published : 2023-11-08

Cold, flu, COVID-19 and RSV: How to identify the differing symptoms and stay safe

There's 'very much overlap' between the four conditions, according to Dr. Marc Siegel

A photo of a person blowing their nose with a tissue, taken with a Nikon D850 camera.

For those who get sick during the fall and winter, the diagnosis could be a toss-up.

With the threat of the common cold, flu, COVID-19 and RSV in the mix, it can be tricky to determine the culprit.

Caused by viruses, a cold is marked by typical symptoms such as a runny or stuffy nose, sore throat, cough, sneezing, nasal congestion, headache, slight body aches and a low-grade fever, according to Mayo Clinic.

Adults may catch a cold two or three times a year, while infants and young children can get them more often.

Most people recover from a cold in about a week, and medical care is generally unnecessary unless symptoms worsen.

The common cold is harmless, although it 'might not feel that way,' according to Mayo Clinic.

Colds are most frequently caused by rhinoviruses, according to the Centers for Disease Control and Prevention (CDC).

They are spread through respiratory droplets released by coughing and sneezing, or through personal contact such as shaking hands or hugging.

Influenza symptoms may be similar to those of the common cold, but the repercussions could be more severe.

The flu is caused by influenza viruses that impact the nose, throat and sometimes the lungs, according to the CDC, and can cause mild to severe illness.

In some cases, the flu can be deadly.

The virus has resulted in anywhere from 12,000 to 52,000 deaths annually in the years 2010 to 2020, per CDC data.

A close-up photo of a person's hand holding a thermometer to their forehead, taken with a Canon EOS 5D Mark IV camera.

Flu symptoms are usually sudden, Siegel said — and can include fever, chills, cough, sore throat, runny or stuffy nose, muscle or body aches, headaches, fatigue, and sometimes vomiting and diarrhea.

The sudden onset of feeling unwell often differentiates the flu from the common cold.

The CDC noted that it's 'impossible' for people to tell if they have the flu based on symptoms alone, which is why diagnosis requires testing by a medical professional, most commonly with rapid influenza diagnostic tests (RIDTs).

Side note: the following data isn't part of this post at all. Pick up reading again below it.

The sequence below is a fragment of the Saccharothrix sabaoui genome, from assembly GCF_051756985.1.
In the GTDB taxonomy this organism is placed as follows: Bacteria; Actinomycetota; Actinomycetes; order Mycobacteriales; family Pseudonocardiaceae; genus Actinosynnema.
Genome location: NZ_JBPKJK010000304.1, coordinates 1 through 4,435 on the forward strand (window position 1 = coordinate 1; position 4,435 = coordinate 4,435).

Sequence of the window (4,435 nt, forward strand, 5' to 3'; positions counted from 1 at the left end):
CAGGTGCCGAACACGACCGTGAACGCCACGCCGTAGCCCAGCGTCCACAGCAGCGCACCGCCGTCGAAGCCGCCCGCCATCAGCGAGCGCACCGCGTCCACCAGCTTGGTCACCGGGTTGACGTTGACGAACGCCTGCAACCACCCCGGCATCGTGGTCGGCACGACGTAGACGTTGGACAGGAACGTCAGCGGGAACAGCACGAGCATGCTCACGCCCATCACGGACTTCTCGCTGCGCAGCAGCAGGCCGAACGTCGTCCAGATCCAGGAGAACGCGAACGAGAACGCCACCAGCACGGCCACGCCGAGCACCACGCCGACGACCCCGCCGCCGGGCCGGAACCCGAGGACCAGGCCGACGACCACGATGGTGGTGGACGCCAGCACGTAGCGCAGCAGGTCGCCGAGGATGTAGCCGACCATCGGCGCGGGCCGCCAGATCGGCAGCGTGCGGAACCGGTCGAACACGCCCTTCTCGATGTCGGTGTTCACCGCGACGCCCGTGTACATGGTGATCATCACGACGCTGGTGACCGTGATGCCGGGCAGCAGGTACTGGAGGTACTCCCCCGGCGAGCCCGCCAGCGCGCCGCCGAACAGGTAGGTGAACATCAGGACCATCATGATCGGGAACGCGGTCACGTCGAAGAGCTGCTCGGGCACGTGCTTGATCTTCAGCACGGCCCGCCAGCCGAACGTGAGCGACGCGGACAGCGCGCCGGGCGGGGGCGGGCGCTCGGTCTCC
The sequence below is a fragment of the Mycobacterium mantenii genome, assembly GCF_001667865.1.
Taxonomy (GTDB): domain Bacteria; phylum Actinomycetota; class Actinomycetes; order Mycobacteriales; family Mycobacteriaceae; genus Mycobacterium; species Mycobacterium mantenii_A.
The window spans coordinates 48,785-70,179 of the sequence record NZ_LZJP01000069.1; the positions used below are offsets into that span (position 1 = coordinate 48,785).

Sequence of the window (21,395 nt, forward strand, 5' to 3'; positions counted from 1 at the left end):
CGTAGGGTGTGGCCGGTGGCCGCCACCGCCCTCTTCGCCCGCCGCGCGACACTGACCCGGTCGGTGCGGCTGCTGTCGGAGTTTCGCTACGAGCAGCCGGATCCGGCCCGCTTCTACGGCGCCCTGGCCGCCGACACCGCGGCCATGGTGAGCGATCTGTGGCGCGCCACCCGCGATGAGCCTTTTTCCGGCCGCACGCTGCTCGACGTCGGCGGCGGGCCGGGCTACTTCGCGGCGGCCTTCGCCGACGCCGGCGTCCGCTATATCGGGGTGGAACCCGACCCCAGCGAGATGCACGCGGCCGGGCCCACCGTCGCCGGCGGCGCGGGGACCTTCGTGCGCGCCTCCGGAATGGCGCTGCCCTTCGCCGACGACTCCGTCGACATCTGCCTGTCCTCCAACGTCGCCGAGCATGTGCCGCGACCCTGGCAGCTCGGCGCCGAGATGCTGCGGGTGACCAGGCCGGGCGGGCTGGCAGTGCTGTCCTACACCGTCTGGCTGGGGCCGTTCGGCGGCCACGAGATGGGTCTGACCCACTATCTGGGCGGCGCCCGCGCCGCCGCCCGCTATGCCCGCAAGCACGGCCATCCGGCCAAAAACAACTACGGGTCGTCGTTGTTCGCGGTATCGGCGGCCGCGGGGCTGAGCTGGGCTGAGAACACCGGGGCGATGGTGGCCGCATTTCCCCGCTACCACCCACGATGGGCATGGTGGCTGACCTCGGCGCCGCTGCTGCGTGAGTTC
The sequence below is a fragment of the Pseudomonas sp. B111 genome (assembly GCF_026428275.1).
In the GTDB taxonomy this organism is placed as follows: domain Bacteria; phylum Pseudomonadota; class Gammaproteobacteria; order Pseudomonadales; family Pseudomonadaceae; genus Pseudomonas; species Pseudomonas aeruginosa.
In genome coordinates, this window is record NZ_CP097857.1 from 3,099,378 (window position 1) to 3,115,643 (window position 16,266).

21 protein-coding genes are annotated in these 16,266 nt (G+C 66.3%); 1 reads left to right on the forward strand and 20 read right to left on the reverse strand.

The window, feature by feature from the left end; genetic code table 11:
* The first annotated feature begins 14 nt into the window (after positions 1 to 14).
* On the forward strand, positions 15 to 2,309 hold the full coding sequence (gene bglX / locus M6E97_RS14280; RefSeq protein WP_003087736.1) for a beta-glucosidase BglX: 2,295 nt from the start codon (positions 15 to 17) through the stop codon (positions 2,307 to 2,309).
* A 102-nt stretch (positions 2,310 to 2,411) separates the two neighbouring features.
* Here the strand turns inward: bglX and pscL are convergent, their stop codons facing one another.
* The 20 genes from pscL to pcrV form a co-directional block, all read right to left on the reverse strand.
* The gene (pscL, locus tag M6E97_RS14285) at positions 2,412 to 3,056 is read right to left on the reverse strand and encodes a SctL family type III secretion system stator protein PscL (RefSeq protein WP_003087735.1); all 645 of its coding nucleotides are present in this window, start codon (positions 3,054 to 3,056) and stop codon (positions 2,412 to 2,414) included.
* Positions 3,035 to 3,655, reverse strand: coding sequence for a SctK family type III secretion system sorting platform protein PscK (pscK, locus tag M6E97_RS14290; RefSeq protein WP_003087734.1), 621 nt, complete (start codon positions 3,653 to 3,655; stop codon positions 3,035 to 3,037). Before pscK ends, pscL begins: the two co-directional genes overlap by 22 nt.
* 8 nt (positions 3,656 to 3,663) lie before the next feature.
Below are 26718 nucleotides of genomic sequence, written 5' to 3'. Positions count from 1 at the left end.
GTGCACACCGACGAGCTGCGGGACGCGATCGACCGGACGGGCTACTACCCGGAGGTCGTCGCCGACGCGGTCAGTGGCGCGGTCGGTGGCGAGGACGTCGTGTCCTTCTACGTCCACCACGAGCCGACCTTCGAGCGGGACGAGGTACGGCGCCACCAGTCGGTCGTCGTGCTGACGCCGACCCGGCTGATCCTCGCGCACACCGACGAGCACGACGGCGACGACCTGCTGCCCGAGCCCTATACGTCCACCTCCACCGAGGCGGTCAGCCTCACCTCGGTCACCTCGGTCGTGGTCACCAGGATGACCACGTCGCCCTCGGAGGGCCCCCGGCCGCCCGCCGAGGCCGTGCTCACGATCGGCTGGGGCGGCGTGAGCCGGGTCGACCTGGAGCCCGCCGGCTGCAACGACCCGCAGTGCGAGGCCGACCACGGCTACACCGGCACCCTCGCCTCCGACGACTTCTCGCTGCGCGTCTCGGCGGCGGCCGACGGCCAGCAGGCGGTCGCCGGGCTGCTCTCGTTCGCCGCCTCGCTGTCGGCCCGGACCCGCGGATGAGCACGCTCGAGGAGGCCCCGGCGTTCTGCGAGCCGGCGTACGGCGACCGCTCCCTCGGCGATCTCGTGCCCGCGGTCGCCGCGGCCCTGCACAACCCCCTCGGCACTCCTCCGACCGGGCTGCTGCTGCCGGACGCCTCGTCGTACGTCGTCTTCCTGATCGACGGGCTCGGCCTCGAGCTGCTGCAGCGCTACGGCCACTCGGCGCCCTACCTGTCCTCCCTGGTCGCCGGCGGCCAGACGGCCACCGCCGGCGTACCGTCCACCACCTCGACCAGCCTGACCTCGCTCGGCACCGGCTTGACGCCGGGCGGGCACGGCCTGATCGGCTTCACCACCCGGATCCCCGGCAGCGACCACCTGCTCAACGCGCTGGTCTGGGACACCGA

The flu is spread by the same respiratory droplets as a cold, and can also be transmitted by touching infected surfaces and then touching your face.

COVID-19 has all the same symptoms as cold and flu, including fever, chills, cough, body aches, sore throat, congestion, runny nose, fatigue, and headache.

Siegel noted that some additional symptoms of COVID-19 are characterized by sore throat, loss of taste, brain fog and shortness of breath.

One of the reasons for running rapid COVID tests on patients with these symptoms is to distinguish the virus from the others, Siegel said.

COVID-19 can also be detected through more accurate PCR testing, which will deliver a result within three days.

People should seek emergency medical attention if symptoms develop into breathing trouble, persistent chest pain or pressure, new confusion or an inability to stay awake, as well as pale, gray or blue-colored skin, lips or nail beds, according to the CDC.

Coronavirus prevention measures include staying up to date with vaccines, improving ventilation in indoor spaces, testing for COVID, staying home when symptoms arise, and avoiding contact with people who may be infected, the agency stated.

Other preventative measures include wearing masks or respirators, avoiding crowded areas and keeping distance from others.

RSV, or respiratory syncytial virus, can cause the same basic symptoms of runny nose, cough, sneezing, and fever.

A photo of a person getting a flu shot at a vaccination clinic, taken with a Sony Alpha a7 III camera.

Other symptoms of the virus, such as wheezing and a decrease in appetite, could differentiate it from other conditions, according to the CDC.

While infants are at the highest risk for RSV infection, they may have different symptoms, such as irritability, decreased activity and breathing difficulties.

Infants and older adults are most at risk for RSV, according to the CDC.

As Siegel noted, RSV patients can become short of breath and may spike a 'very high' fever, which could require an ER visit.

Infants and older adults are at risk of more severe infection, which can develop into other conditions like bronchiolitis and pneumonia, the CDC states.

Hospitalization may also be necessary for infants and older adults who experience dehydration or trouble breathing.

Most RSV infections will improve within one week, according to the CDC, and can be treated with over-the-counter medications and at-home care.

While there are subtle differences between RSV and other conditions, protocols for transmission and prevention remain mostly the same, including distancing from people with symptoms and being careful when touching foreign surfaces.

Multiple RSV vaccines are available for all ages and are recommended by the CDC as prevention aids.

Angelica Stabile is a lifestyle writer for Fox News Digital.